Ok, I know what you're thinking: what the heck do equalizers and ice sculptors have in common?
These artisans always start with the same raw material: a giant block of ice. After having a vision for what they want to transform to the block into, they use several specialized tools to slowly chip away at the block until they're happy with its shape.
They cannot add anything back to the ice. No undo button. They carefully carve away chunks of the ice until they have created something beautiful.
Why not work this way in mastering? We should ask ourselves, "Does anything need to be chipped off? If so, do I need to work with a chainsaw, a chisel, or a mallet?"
You might have guessed that the analogy I'm trying to make compares ice sculpting to subtractive EQ. I believe this approach does three advantageous things for you:
1. Saves Headroom
Headroom. A valuable resource often overlooked. I often beat my head against the wall and wonder why some mixers choose to use every single one of the 144 bits available to them. You might as well fill your morning coffee mug to the brim and expect a quick jog down a set of stairs will go just dandy.
Ahem...where was I.
Although it is still possible to "add" energy to a signal when using subtractive EQ, cutting instead of boosting decreases the level of an audio source. If a loud master is what you're after, trimming the fat on a track can help you get the overall level louder before you start compromising its sonic integrity.
I typically will do subtractive EQ first, then farther down the signal chain I'll use additive EQ to shape up anything that needs addressing.
2. Reveals All "The Good Stuff"
When done right, tasteful subtractive EQ removes all the junk in a mix and leaves alone what sounds great. I usually find that one or two subtractive EQ moves often unlock the mix and really let its strong points shine through.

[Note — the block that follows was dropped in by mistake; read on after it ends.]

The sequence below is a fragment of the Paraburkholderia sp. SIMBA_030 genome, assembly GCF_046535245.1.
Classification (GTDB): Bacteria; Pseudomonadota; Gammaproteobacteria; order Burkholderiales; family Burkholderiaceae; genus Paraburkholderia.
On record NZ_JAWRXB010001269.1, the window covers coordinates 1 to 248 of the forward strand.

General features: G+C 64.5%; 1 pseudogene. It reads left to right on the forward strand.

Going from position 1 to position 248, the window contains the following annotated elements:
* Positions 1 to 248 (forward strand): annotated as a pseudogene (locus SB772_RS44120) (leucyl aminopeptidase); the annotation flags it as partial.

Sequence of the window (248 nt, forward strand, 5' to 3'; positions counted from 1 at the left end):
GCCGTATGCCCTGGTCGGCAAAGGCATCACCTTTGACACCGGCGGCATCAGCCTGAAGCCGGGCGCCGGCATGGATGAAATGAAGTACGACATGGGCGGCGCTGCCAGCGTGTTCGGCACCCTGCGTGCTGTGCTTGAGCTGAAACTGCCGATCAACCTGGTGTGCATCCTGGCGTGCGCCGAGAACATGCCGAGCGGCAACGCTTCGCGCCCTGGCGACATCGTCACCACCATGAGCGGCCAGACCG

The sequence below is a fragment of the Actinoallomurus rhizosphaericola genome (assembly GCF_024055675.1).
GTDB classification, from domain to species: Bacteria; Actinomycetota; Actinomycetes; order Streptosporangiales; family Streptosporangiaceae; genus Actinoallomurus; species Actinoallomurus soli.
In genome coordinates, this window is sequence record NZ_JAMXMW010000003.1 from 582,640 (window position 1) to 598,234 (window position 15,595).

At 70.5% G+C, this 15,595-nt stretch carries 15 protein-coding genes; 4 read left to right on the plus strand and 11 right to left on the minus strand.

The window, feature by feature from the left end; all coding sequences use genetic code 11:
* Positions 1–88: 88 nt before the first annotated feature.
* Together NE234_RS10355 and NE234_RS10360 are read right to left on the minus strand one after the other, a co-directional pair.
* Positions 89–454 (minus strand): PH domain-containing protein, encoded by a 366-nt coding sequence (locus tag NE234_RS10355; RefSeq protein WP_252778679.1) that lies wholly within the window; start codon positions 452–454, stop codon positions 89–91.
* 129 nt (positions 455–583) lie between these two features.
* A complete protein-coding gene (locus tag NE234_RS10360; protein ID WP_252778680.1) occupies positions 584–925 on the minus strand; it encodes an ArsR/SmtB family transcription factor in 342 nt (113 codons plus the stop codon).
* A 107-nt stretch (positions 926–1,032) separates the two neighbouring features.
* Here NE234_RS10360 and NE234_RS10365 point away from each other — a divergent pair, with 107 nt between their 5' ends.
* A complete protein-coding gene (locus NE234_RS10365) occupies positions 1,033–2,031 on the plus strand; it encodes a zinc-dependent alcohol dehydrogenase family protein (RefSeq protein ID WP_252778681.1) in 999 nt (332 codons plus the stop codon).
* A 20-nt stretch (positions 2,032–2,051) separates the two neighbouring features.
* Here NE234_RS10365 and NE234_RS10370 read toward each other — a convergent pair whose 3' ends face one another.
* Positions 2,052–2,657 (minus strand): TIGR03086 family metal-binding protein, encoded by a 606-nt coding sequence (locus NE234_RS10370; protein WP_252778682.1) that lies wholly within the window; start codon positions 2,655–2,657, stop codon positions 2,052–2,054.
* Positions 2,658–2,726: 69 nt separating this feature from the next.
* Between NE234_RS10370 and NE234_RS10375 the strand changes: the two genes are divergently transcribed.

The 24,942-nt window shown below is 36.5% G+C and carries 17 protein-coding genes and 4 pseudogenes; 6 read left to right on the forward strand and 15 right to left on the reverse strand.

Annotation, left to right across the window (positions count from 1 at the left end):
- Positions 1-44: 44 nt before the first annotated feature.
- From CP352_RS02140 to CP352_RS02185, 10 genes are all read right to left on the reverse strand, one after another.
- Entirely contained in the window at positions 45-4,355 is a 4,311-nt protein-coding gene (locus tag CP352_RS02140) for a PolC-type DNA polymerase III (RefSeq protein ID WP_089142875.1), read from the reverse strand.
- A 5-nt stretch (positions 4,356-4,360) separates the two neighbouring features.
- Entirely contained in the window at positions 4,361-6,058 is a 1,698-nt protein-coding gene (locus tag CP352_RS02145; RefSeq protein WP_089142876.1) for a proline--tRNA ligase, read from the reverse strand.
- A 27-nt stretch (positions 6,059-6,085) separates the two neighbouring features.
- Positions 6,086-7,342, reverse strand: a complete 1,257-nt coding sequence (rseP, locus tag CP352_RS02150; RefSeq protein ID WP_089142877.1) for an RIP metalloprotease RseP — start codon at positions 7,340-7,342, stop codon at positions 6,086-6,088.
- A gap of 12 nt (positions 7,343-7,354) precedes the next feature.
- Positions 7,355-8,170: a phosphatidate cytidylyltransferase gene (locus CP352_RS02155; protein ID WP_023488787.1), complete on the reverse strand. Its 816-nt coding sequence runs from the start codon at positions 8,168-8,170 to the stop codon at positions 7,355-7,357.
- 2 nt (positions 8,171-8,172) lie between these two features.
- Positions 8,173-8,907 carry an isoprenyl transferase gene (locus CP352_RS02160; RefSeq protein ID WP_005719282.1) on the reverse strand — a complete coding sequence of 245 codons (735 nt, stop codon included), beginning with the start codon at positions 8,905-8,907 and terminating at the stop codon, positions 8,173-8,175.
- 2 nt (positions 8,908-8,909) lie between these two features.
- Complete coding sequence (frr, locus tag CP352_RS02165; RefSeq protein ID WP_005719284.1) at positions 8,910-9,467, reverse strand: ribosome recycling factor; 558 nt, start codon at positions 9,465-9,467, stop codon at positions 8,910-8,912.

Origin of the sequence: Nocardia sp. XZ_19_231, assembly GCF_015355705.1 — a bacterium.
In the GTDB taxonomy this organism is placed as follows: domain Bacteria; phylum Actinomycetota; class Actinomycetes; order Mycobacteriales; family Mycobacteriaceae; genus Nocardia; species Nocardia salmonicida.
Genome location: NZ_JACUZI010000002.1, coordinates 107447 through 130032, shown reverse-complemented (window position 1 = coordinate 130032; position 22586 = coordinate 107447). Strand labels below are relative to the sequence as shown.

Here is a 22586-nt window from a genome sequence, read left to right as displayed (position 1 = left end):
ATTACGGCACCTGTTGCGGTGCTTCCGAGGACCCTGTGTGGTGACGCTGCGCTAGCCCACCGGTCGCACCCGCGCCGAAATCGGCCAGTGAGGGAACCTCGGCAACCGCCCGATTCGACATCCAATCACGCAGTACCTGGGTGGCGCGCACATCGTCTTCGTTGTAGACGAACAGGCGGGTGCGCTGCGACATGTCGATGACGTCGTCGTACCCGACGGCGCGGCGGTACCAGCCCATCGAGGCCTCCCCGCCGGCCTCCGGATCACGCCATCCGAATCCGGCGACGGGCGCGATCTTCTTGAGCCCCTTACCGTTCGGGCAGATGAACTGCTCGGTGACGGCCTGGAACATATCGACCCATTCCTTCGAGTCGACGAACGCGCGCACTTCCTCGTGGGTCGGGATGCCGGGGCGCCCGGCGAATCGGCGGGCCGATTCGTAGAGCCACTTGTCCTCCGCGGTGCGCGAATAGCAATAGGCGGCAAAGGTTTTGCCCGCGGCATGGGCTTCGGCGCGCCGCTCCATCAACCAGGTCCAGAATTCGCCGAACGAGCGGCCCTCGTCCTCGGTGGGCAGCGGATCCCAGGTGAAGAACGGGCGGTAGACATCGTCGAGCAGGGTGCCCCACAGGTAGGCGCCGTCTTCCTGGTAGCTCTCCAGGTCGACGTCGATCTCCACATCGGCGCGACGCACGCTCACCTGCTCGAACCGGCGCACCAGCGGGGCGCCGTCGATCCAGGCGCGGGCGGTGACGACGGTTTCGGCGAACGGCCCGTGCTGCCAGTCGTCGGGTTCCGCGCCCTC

For example, too much energy in the low mids (200-500Hz) often clutters up a mix and reduces your depth of field. Even a 1dB cut with a fairly wide Q can clarify that range and instantly give you more front to back separation. Yes, you heard me right. EQ alone can shape your stereo field.
By no means is "cut 300Hz" a part of a robotic checklist that I work through on every master, but knowing that this EQ move can sometimes solve both a tonal balance and a stereo imaging issue makes my workflow more efficient and effective.
3. Keeps You Focused
It seems that we as humans jump at the opportunity to add something. We want to put our trademark on what we've done and feel like we've contributed. Adding more to something feels exciting. Given this gut level inclination, subtractive EQ feels counterintuitive.
For some reason I find myself working with more precision and intentionality when I use subtractive EQ. Again, subtractive EQ is simply one tool in my toolbox that I use to get great masters, but sometimes a half dB cut can really open up a track.
Much like an ice sculptor has a vision for his work and carefully shapes her ice block to fit that, we should do the same with how we master.
Be bold. Take some chances. Unlike the sculptor, we have Command + Z. I'd challenge you to try mastering a track by using subtractive EQ exclusively. I guarantee it will become a tool you never want to be without.